Continued from yesterday.
Mary of Bethany
We all know the story of Mary and Martha and their sisterly spat on which was most important—preparing a meal or listening to Jesus. (Luke 10:38-42) Jesus said that Mary made the best choice—to sit at His feet.
But how does that work when I have laundry to fold, dishes to wash, Christmas rolls to bake, and bathrooms to clean? Reading my Bible all day just isn't an option.
From other Scriptures in the Bible, we learn that Mary and Martha's house was a regular meeting place for Jesus and his disciples. I assume that both sisters spent many hours hosting guests. The fact that Martha was irked to find Mary shirking her duties on this occasion tells me that usually Mary was right beside Martha chopping vegetables and washing mugs.
Service can be a way to worship God.
Jesus did not condemn Martha for serving food—just pointed out her bad attitude. Martha was “troubled” in her service. Maybe if Martha would have spent time listening to Jesus with Mary she would have served with joy. Gordon MacDonald said that “the inner world of the spiritual must govern the outer world of activity.”
Each day I make decisions on how I use my time. I need to choose between many good options to find the best, especially at Christmas. There are not enough hours in the season to do everything that I want to do.
Last summer I repainted a few rooms and discovered just how much Stuff we had accumulated. After painting, I added back to the room only what I deemed necessary or meaningful. We ended up getting rid of some furniture and many boxes of books, and rehung only half the wall decorations. Less Stuff gave a feeling of freedom, cleanliness, and quiet. (Though with six children our home isn't often clean or quiet.)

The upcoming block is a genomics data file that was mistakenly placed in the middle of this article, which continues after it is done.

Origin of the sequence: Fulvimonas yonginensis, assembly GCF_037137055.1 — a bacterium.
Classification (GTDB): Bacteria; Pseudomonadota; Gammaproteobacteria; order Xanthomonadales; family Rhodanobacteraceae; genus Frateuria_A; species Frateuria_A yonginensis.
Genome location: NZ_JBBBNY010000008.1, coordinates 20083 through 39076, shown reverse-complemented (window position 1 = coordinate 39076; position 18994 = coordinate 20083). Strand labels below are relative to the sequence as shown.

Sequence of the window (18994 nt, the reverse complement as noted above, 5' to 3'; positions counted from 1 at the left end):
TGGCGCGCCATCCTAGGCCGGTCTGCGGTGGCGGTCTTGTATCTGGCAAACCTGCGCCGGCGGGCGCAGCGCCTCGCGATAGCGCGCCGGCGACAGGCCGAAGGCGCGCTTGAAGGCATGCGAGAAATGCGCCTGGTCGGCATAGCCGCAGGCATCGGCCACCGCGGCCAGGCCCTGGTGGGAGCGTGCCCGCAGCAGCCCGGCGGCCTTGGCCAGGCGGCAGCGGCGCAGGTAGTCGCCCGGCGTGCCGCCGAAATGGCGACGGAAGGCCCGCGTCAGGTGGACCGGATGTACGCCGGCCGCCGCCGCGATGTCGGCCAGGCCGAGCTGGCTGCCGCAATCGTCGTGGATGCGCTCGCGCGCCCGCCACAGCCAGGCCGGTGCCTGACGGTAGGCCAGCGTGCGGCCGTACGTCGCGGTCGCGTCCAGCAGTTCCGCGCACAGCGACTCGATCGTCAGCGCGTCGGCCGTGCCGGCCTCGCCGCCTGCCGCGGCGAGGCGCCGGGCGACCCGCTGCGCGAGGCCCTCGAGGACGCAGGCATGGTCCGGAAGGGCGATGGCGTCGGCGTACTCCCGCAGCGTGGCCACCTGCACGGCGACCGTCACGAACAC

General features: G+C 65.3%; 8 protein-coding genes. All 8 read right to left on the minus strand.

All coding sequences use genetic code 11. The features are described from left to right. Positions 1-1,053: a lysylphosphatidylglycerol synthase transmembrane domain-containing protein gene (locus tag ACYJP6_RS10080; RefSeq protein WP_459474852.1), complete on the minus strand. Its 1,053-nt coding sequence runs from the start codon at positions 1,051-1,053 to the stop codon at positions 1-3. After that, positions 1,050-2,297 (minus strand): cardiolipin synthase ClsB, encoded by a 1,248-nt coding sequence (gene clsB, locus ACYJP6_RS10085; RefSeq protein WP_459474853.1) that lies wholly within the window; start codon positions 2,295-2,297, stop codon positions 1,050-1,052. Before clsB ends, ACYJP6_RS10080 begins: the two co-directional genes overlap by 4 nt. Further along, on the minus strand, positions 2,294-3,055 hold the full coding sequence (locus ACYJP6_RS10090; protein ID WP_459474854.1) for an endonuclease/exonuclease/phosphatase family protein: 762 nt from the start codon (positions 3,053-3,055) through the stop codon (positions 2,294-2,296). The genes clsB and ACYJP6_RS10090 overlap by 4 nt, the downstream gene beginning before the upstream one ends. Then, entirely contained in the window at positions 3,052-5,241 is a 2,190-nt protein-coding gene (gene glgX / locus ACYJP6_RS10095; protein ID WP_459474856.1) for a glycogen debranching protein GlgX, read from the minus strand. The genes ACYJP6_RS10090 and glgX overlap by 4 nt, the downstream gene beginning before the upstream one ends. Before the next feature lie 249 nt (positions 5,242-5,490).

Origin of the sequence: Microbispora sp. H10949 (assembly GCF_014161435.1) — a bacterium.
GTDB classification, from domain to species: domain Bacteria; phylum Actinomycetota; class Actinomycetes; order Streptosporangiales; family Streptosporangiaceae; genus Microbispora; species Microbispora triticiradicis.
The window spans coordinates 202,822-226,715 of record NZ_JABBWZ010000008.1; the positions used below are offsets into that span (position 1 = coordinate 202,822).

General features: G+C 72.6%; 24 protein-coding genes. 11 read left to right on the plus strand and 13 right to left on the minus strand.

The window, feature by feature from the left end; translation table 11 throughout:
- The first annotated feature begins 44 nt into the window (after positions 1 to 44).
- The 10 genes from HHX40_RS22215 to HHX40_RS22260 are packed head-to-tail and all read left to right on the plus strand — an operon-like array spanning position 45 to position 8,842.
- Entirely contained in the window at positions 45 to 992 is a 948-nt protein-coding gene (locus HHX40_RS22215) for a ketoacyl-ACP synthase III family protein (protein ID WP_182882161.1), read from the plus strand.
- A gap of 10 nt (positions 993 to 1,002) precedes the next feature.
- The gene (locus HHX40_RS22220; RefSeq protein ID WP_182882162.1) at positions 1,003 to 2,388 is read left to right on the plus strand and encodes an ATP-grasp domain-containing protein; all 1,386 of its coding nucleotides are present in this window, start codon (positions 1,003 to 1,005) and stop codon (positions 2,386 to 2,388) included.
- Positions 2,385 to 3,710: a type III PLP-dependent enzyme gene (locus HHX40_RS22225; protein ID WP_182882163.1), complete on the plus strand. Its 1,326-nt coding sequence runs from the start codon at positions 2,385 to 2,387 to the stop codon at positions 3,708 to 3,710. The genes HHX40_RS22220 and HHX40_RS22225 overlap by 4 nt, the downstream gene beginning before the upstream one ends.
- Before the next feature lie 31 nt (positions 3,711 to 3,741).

Could I do the same with my schedule? What would my December look like if I shook out the calendar, dumped out all the holiday traditions, quit listening to the voices of obligation/guilt/expectation, and then added back to December only what was necessary, meaningful, and worshipful?
Does it mean I would quit baking Christmas cookies, throw out the candles, and skip the family reunion? Not necessarily. Those things can be part of living out my life of service and worship. I can bake cookies for a fun activity with my children. I can light a candle on the table and invite others to join in the warmth of shared conversation. I can attend a reunion and strengthen family ties. But I can also decide that none of those things will be priorities this year because, for whatever reason, God is calling me to lay aside this particular Martha activity to make time and energy for Mary worship.
Looking at my priorities may mean clearing the schedule of some enjoyable activities to make time for what is truly important. If my fun day of shopping makes me too tired for the church caroling in the evening, I haven't chosen well. If I spend my afternoon chasing the children out of the kitchen so I can create a lovely meal for guests, I have Martha's troubled spirit. When I'm racing the clock, my voice sharpens, my chest tightens, and I know my priorities are skewed. Except for rare times of true emergency, I don't think God meant us to live in panic mode.
I have a tendency to accumulate traditions. We make gingerbread houses one year and think we need to do it every year. But time is limited and to keep the schedule (and me) sane, I must eliminate something every time I add an activity.
I can also learn from Mary and Martha to accept others who have made different choices. What is overwhelming to me might be relaxing to another. I love that we are not cookie-cutter gingerbread ladies, and I want to enjoy each woman's talents without comparison or judgment.
Look for the final part of this article tomorrow.